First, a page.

Monday, June 29, 2015

Learn to Use Your DSLR


Happy to announce the first YCIYWT class: Learn to Use Your DSLR!

A long-time lover of photography, I finally coughed up the dough to take a DSLR course myself a few years ago. It made an enormous difference to my own work. To this day I wish I'd done it sooner. I'd been wandering around with an expensive camera I had no idea how to use, with no idea that learning would be much easier than learning to ride a bike or drive a car.

I would like to share the same relief and excitement with you that I felt after my first photography course. With anyone, really, who has a big fancy camera and a fear of the complicated settings. They're not complicated! Take two hours and come learn with me. You will be so happy you did.

Here is all the info on the class. There are three dates for the same class, so if one doesn't fit your schedule, there will be another to follow. If you have any questions at all, contact me or check out my FAQ section.

I hope to see you there!

Sunday, June 28, 2015

On Politics and Business

This week marked a change that probably will go down in American history as a victory equivalent to a woman’s right to vote or the abolition of slavery. By that I mean, in another half a century, the event will be yet one more member of vague common knowledge, and what rights today have been granted to one sect of American citizens in a controversial, heated battle will be something generations of students to come will learn in school was always the Right Thing—people were just to conservative and "old-fashioned" to see it.

In this moment, however, views are split decisively down the middle. If that is not evidenced by the 5-to-4 vote in Supreme Court on Friday, then certainly it is evidenced in the reactions that have ensued both in face-to-face discourse and on just about every social platform available.

I mention this as a person who, being a small business blogger, follows a number of businesses on Facebook, Pinterest, and Instagram. After hearing the announcement from a woman at work who has reason to be invested in the movement, I fully expected to see statuses on my Facebook feed from my friends of different political persuasions and, naturally, sexual orientations. What I did not expect was how many businesses “came out” with celebratory reactions:

These are just a sample of the untold thousands of businesses that found their own ways to participate in the cause. What an unusual phenomenon. Historically, this might in itself be a milestone. I do not think I’ve worked for anyone who owned more than one business or location who did not in my contract forbid me from speaking on social platforms about my place of work, lest my place of work become tainted by whatever politics I upheld. Further, my natural grasp of diplomacy has won me fast privileges at every job I’ve had (save one), and at one company even awarded me the coveted spot of public relations representative. Businesses like to keep their noses out of controversy, because controversy means the potential to alienate a portion of their target customers.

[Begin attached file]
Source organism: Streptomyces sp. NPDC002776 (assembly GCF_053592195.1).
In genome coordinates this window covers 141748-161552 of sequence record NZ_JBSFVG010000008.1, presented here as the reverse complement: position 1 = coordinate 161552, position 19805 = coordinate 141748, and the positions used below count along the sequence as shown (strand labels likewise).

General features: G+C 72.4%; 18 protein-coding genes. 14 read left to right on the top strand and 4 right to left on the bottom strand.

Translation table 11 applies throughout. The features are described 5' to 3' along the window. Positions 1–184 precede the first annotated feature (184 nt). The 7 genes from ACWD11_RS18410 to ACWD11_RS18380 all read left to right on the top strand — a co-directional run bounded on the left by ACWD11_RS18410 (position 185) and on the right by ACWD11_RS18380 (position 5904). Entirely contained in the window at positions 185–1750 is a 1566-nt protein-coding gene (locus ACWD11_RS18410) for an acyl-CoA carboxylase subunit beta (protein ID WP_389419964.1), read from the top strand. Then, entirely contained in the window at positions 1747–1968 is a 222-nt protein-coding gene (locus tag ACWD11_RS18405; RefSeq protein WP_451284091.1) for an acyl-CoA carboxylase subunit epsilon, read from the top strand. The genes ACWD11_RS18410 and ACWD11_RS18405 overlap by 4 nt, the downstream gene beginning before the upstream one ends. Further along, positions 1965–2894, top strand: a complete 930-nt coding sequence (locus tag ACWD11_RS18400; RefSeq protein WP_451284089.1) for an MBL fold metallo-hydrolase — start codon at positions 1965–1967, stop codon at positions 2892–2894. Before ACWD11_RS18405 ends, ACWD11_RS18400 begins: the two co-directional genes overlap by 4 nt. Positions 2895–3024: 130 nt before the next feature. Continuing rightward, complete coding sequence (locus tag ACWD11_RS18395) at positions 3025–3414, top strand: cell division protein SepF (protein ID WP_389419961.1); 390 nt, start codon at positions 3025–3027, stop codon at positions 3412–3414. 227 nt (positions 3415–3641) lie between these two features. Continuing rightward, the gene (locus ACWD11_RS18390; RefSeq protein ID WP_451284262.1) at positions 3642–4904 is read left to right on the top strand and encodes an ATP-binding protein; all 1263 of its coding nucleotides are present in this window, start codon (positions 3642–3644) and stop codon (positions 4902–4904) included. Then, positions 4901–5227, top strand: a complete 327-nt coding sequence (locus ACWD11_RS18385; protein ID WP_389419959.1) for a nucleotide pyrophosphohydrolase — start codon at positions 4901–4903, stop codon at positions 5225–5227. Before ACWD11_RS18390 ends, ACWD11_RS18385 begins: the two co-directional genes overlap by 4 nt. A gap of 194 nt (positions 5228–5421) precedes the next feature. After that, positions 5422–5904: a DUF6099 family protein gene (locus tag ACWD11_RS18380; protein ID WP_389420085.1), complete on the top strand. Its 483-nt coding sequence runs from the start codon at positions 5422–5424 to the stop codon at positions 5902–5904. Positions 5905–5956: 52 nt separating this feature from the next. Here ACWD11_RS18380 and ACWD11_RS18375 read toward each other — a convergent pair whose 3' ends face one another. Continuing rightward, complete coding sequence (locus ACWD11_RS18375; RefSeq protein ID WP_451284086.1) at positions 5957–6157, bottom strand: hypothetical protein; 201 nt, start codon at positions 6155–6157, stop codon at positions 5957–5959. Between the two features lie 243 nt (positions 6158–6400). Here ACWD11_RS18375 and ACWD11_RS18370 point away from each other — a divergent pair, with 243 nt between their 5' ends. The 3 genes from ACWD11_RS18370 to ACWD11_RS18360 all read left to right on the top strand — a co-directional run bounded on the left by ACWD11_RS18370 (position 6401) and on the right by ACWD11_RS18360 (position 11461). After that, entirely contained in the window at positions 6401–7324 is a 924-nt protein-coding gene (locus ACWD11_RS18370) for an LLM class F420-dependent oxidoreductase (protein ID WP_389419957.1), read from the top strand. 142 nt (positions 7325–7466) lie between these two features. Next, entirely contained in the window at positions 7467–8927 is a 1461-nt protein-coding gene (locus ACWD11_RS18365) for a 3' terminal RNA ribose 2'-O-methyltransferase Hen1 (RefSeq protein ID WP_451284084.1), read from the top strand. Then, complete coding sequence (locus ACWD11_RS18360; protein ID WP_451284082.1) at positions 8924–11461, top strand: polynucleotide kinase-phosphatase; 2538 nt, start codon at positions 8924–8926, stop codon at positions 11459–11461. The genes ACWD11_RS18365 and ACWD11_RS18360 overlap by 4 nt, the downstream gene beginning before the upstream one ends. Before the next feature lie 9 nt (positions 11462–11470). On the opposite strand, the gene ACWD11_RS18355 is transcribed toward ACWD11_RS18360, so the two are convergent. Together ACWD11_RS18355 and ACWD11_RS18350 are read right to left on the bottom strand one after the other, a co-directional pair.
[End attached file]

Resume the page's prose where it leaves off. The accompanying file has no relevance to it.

So why for this occasion are businesses more than happy to proclaim a stance on such a deeply rooted, sensitive subject? And is it good that they want to, or bad?

If we’re measuring by the dollars that will be gained or lost over each company’s statement, then my guess is it’s a wash. There will be a large band of customers at each of these businesses who become more loyal because of the support they feel they have, and there will be people who cease to be customers because they feel that in some way by supporting these businesses they give money to the enemy. The latter group will be smaller, but more vocal.

If we’re measuring by the division that births from such bold statements, I think the issue becomes a bigger problem. Difficult enough is it to interact one-on-one with friends or family members of different world views than oneself—add businesses to the mix and the tension increases exponentially. Imagine walking into a business and assuming that every person who works there is of the same or opposite political views as you. You might feel welcomed falsely or outnumbered prematurely. This is not only a customer service issue, it’s a corporate issue. What businesses forbid their employees to do—taint their workplace reputation with politics—businesses have now done to their employees.